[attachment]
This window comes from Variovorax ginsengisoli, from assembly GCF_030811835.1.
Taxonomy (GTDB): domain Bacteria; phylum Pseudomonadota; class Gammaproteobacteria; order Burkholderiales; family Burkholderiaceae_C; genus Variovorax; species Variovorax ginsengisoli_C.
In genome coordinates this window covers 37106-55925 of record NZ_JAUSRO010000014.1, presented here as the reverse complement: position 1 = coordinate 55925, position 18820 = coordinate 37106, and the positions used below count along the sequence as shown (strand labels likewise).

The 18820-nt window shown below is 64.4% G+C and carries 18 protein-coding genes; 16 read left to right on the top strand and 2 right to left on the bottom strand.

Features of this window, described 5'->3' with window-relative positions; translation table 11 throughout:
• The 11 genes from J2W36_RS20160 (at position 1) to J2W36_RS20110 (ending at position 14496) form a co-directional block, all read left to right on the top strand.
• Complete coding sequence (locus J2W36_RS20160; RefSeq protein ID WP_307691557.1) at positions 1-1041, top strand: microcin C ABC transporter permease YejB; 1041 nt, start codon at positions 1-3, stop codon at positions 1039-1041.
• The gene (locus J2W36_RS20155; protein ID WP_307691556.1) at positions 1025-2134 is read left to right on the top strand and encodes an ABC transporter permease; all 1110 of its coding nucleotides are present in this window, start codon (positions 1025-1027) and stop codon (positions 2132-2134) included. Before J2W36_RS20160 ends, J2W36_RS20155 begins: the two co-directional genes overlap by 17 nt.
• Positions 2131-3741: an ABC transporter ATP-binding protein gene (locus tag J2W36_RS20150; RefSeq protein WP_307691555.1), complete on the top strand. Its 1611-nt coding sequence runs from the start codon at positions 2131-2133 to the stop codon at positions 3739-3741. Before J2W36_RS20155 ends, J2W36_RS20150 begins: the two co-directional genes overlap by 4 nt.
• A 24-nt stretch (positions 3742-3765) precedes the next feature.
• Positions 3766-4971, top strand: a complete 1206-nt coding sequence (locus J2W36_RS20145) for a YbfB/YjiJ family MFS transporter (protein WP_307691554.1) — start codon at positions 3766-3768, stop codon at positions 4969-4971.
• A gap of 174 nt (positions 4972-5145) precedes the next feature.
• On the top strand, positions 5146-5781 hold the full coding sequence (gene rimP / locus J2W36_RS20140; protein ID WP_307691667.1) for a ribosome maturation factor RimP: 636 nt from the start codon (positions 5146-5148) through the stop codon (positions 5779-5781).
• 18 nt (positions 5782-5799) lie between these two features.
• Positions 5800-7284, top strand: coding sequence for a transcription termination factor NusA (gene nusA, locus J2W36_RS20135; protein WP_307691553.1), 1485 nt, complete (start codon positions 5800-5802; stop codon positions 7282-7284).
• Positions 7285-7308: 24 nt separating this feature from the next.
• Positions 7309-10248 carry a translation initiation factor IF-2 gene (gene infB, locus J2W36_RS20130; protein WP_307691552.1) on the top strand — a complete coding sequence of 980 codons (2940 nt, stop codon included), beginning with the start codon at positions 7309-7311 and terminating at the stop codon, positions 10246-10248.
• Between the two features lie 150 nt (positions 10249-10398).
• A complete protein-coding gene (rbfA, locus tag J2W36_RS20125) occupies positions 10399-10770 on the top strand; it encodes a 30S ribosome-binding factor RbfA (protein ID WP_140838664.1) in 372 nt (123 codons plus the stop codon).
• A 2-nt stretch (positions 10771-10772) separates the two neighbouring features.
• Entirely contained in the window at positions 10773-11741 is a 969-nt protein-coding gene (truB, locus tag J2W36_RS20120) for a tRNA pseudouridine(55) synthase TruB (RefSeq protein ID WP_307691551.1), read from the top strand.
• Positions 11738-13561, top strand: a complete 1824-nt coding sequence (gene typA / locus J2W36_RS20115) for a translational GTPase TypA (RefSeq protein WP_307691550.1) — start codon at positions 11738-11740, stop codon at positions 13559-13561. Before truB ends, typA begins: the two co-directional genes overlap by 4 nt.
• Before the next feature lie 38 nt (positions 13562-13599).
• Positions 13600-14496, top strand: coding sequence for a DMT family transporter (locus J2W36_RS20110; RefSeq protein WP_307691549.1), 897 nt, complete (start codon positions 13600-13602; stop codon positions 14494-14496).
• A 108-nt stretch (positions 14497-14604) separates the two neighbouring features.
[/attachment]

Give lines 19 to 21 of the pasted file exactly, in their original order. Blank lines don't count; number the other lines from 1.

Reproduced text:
• A complete protein-coding gene (rbfA, locus tag J2W36_RS20125) occupies positions 10399-10770 on the top strand; it encodes a 30S ribosome-binding factor RbfA (protein ID WP_140838664.1) in 372 nt (123 codons plus the stop codon).
• A 2-nt stretch (positions 10771-10772) separates the two neighbouring features.
• Entirely contained in the window at positions 10773-11741 is a 969-nt protein-coding gene (truB, locus tag J2W36_RS20120) for a tRNA pseudouridine(55) synthase TruB (RefSeq protein ID WP_307691551.1), read from the top strand.